Park mules assist stranded hikers

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Heroes come in all shapes and sizes, and at Hawaii Volcanoes National Park, some have four legs.


Heroes come in all shapes and sizes, and at Hawaii Volcanoes National Park, some have four legs.

Last week, park mules and a horse transported two injured hikers suffering from dehydration to safety. The Hilo couple had planned to hike to a remote coastal campsite, but was not prepared for the intense heat, lack of shade and rough terrain. They didn’t have hiking sticks, and their water filters broke, according to a press release from the National Park Service. On the morning of Aug. 27, they started to hike out on Keauhou Trail.

Both turned their ankles, and were unable to continue. They called the number on their backcountry permit, and a team of mules and first responders was dispatched.

The exhausted couple was located, and park mule Dozer and horse Ohia calmly transported them to safety, while Sparkles and Clyde hauled their backpacks.

It wasn’t the first rescue for these hardy stock animals. In mid-July, Sparkles carried an Oahu man from Keauhou Trail to safety. The man, in his 60s, was separated from his group and became dehydrated and fatigued on the grueling eight-mile hike.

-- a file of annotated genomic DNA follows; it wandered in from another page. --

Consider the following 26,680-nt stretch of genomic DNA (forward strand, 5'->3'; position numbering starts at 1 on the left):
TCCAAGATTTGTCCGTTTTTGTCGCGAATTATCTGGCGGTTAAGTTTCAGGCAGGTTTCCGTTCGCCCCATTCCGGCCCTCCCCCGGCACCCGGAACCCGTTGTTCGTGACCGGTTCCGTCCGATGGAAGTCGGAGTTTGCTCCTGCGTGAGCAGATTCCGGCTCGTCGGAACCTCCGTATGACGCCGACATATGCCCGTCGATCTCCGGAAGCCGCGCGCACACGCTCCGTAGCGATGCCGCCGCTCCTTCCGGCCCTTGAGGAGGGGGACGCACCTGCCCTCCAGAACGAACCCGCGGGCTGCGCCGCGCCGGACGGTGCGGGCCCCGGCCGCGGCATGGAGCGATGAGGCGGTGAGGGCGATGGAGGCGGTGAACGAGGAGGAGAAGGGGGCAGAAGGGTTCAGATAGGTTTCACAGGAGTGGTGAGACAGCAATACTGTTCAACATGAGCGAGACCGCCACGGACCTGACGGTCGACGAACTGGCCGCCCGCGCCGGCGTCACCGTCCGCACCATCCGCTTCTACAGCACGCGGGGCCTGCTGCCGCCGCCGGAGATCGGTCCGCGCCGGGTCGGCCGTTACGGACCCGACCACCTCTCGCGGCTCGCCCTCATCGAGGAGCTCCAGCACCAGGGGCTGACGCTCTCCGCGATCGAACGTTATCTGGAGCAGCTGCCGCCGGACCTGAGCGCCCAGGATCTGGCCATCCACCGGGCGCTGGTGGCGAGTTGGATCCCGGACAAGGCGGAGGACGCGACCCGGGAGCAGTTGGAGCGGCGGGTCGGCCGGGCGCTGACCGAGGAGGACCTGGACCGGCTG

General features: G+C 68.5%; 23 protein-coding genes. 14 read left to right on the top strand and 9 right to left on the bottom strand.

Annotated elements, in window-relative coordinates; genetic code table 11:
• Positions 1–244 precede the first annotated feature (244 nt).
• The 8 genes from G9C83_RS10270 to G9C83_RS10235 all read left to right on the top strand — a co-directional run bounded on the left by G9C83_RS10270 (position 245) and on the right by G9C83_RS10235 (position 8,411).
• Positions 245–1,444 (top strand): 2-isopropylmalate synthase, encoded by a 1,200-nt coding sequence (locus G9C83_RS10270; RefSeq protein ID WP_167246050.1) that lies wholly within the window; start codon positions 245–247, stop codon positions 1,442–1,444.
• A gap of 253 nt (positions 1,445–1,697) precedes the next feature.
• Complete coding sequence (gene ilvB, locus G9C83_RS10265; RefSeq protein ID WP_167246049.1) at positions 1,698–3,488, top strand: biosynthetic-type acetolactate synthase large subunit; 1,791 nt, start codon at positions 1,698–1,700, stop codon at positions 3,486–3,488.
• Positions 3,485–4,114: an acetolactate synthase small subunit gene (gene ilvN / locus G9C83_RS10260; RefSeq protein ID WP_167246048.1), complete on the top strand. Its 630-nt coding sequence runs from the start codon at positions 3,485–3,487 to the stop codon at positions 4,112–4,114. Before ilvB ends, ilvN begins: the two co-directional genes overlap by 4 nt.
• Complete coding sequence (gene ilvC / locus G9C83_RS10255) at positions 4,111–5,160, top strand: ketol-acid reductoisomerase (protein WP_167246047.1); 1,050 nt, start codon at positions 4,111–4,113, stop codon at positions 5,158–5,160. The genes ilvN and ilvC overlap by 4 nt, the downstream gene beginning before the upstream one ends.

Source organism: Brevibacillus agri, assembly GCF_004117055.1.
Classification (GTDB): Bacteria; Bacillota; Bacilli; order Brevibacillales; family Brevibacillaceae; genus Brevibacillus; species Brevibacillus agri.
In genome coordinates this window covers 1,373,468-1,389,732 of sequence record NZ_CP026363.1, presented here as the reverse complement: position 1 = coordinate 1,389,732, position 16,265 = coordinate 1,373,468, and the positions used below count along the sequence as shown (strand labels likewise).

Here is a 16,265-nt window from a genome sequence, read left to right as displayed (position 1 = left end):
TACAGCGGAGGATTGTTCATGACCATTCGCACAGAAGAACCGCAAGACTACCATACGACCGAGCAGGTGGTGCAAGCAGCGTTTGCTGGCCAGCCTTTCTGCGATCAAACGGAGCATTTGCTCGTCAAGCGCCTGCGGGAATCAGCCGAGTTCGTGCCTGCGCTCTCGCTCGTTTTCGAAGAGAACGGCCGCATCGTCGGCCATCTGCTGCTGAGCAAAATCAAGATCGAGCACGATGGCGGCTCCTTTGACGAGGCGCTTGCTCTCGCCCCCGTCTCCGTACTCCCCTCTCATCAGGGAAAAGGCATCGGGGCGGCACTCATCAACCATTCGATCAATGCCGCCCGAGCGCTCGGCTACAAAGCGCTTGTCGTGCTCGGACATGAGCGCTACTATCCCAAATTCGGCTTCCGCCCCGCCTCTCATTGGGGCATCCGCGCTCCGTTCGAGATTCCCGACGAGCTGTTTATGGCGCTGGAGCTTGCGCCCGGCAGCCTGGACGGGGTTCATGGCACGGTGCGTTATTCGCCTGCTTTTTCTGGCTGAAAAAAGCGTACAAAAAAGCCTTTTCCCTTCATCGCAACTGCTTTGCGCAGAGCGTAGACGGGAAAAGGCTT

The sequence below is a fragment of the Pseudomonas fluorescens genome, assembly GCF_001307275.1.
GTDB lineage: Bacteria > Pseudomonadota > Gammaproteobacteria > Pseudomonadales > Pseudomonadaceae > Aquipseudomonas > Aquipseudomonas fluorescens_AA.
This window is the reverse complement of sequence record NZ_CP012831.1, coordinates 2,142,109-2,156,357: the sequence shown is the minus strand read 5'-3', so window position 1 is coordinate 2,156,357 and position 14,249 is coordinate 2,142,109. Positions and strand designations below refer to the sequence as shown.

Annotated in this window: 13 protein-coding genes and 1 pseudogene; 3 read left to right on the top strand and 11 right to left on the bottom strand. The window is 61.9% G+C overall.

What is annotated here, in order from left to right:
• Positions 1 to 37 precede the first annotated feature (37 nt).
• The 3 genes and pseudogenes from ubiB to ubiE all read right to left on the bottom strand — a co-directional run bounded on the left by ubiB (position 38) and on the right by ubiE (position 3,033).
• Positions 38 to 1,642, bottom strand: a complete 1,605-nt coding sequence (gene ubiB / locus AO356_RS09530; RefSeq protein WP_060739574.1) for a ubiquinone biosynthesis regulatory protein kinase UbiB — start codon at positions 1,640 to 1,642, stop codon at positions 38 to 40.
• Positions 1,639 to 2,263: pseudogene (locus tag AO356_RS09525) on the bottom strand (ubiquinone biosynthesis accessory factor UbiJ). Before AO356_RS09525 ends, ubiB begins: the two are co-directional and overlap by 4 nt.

Although the stock team and the first responders saved the days, both incidents were preventable, said Park Ranger Jack Corrao.

“It’s extremely important to be prepared when going into the backcountry, or on any hike,” Corrao said. “Have plenty of water, four quarts per person per day, and make sure your water filter works. Never get separated from your group. Know your limits.”


A detailed checklist of safety tips is provided with all backcountry permits, and is on the park website.

Park mules perform a variety of important duties in the 333,086-acre park. The strong, sure-footed animals are able to carry heavy loads over uneven terrain, said stock manager Jordan Barthold. They were vital to the recent replacement of the wooden boardwalk at Puu Loa Petroglyphs. The mules are also used to transport equipment to the Hawaiian hawksbill sea turtle crew, and haul waste from the pit toilets in the coastal campgrounds, among other duties.

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